I haven't really done anything proactive to help how I feel, either. I'm not eating well. I'm drinking too much. I haven't exercised in I don't know how long. I really need to get a handle on myself and start making some changes in my life to help cope with stress. I know the media is reporting that car sales are up, but they really aren't. We hope that we are at the bottom of the low here with sales and repossessions. What most people don't understand about finance managers in the car business is that they not only get paid for deals done in a month's time but are also charged back the interest and warranty fees for any cars repossessed. So right now, when sales are already down and getting someone approved for a loan is incredibly difficult, our pay check is vastly effected by the immense number of people defaulting on their car loans. This combination has made for the most financially stressful times of my life. And though I try really hard not to allow that stress to show, it's still there. The stress sits right atop my shoulders all day long, day after day. And I feel so helpless to it. I know it's just an earthly stress. I know that in twenty years it will be irrelevant. But right now, it's here staring me in the face every second of the day.

So today I want to start fresh. In fact, I want to try to start fresh and cleansed every day. That's something I have always struggled to do - beginning each day fresh and new. But that's what the morning is, right? A new beginning. A fresh chance to do what I need to do for myself and my family. And the night is the opportunity to refresh. I just need to take better care of myself, and I believe this simple act alone will make me feel better. There's no need to overdose myself with carbs or alcohol - this doesn't make any of life's problems any easier to deal with. I just need to start making better decisions all day long with the food I eat, the decisions I make, and the thoughts I allow to dominate my mind. Out with the worry and in with the peace of God. Out with the bad foods that completely drain my energy and in with fresh foods that provide the energy I need. You get the drill.

So, today, I have my little man home with me today. Saturday evening, he began running a fever and had a horrible headache. Then he yacked. And then Sunday morning, he yacked again. I know this doesn't sound like strep to you or anyone else in the world, but this is what he does every single time he gets it. So I took him to the American Family Care yesterday morning, and though the strep test was negative, the doctor treated like it was positive because of the way his tonsils looked. So we are all home today - sick, but not really sick. Hopefully the kids won't kill each other. Hopefully I won't kill both the kids. And hopefully I can find some time to get my old yoga/pilates dvd out to have some healthy, relaxation time today. And manage to tackle that pile of laundry from the weekend. And get things straightened up a little around the house. And get the pool vacuumed. And run to the drug store.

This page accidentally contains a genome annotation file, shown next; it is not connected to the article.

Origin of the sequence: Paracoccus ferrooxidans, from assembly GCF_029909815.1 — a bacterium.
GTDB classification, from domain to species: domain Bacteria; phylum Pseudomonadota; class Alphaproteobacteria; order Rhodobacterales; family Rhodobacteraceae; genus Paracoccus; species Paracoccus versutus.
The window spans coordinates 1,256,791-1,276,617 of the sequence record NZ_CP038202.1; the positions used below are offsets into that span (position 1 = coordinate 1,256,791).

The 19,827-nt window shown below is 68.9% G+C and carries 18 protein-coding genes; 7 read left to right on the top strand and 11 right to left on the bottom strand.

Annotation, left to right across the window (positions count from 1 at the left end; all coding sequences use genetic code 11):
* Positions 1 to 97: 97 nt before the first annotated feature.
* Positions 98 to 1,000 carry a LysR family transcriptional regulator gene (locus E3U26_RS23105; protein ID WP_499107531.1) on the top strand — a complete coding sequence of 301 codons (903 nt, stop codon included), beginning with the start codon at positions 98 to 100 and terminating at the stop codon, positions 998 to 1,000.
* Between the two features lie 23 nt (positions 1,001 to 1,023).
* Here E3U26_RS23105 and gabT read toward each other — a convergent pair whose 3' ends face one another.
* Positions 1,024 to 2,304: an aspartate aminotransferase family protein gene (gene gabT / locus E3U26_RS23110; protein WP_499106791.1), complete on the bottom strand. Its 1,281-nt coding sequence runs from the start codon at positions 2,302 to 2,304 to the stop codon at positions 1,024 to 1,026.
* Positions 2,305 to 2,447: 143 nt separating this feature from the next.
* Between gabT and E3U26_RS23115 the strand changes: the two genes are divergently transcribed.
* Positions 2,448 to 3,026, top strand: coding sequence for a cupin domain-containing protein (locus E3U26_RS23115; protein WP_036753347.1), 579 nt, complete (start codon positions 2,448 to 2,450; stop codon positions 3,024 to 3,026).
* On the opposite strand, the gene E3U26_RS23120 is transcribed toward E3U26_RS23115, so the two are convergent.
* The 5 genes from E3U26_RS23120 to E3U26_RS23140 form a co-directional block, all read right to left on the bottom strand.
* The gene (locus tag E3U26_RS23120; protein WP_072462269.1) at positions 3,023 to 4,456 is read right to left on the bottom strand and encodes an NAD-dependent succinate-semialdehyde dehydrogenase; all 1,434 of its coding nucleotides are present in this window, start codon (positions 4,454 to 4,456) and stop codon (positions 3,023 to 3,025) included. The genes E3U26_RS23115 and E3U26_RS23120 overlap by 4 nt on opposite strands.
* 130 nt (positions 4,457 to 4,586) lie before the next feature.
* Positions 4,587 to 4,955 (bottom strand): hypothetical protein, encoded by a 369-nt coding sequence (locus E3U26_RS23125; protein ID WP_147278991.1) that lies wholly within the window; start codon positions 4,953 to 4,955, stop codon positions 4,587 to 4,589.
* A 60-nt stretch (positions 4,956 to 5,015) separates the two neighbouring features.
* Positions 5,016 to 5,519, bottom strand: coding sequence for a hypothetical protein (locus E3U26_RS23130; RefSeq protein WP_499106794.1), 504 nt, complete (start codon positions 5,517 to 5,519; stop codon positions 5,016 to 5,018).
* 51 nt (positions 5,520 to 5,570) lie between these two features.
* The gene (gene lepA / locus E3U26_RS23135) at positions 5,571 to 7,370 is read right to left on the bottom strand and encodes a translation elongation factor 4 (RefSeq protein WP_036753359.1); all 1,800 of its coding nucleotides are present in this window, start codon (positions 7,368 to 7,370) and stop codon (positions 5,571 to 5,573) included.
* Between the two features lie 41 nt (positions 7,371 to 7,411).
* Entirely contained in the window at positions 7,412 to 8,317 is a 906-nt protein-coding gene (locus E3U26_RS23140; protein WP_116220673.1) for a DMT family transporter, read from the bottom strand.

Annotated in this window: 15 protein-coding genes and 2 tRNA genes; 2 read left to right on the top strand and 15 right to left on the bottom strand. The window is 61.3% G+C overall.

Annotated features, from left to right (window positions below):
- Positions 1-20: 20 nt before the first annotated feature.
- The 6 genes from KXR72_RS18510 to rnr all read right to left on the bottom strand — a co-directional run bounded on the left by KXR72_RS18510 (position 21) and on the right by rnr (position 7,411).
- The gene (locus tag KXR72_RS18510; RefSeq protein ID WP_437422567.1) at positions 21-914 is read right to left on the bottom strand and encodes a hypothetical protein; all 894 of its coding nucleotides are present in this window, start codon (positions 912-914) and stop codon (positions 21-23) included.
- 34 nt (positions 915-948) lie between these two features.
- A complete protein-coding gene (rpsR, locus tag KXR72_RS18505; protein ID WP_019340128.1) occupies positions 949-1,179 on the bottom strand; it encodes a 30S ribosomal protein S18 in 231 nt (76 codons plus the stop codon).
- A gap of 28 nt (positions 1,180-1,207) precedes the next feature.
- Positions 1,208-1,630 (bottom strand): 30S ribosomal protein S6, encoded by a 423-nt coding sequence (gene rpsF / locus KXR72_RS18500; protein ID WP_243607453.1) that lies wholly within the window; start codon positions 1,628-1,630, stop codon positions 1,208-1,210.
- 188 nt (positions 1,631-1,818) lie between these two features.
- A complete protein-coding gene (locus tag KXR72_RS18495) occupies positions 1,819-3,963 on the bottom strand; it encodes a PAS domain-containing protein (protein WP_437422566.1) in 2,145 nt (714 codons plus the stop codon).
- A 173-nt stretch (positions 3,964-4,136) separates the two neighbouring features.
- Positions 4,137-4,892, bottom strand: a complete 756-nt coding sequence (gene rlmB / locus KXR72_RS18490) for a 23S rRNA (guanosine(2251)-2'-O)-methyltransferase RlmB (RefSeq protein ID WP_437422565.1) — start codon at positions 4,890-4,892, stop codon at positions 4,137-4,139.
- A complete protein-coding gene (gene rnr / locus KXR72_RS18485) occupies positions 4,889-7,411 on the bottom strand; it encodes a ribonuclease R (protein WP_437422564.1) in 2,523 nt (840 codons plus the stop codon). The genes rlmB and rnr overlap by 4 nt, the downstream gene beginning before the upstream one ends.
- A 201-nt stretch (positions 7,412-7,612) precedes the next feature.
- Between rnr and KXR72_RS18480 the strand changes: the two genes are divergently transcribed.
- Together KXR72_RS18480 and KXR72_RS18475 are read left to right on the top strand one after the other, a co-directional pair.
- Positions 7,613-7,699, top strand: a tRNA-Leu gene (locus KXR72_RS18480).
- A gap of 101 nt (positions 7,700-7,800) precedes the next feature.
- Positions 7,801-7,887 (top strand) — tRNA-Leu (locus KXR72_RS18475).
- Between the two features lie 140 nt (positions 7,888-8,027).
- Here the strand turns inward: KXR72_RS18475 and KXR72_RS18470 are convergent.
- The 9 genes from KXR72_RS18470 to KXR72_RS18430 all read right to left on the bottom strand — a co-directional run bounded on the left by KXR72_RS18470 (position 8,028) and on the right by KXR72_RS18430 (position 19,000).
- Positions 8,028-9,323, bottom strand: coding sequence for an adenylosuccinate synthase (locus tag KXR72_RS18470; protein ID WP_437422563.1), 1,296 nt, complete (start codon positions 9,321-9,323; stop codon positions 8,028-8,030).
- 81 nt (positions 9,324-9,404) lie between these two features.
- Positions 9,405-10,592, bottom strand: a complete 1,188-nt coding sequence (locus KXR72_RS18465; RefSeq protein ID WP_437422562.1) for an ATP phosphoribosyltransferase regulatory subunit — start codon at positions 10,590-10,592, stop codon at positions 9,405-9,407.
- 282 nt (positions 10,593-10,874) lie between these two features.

Deep breath in. In with the good - out with the bad.

Wednesday, April 15, 2009

A boy obsessed...

My son is obsessed with multiplication. Yes - as in math. As in "four times two equals eight." I don't know when or how it started, but it has just in the past few days reached an all time high. He is asking me all these questions at the most random times during the day. Having not really used multiplication that often in the past eight years - not a whole lot of math needed to do laundry and vacuum, you know - I am not so quick on my feet.

"Mama - is nine times eight 64?"
"Wait - wait a minute. Nine times eight is... ummmm... oh, it's 72!! It's 72!"

I am just as excited to know that I can still figure out the answers as David is to discover that he has actually gotten one out of ten correct. Ridiculous.

I keep telling him that he needs to perfect addition and subtraction before branching out into multiplication. I don't remember doing multiplication in the second grade. I thought that was more fourth grade or at least the end of the third. But, granted, when I learned multiplication, things were a little different. That was back when you asked someone to roll down the window, they actually had to roll it down, not just press a button. Those were the days when you wanted to watch a movie, you actually had to get dressed and go to the theater. And for the most part, unless your family was extremely technologically savvy, you had to get up to change the channel on the TV. So, I would assume that even math has changed. Well, I know it's changed as I was the one who had to teach my son how to add two digit numbers together and explain to him that I knew no other way to do it than to carry the one. David swore he wasn't supposed to do it that way, but I assured him that it's the way it had been done for so long now that there couldn't be too much wrong with it. If they want them to do it differently now, they should teach the parents first.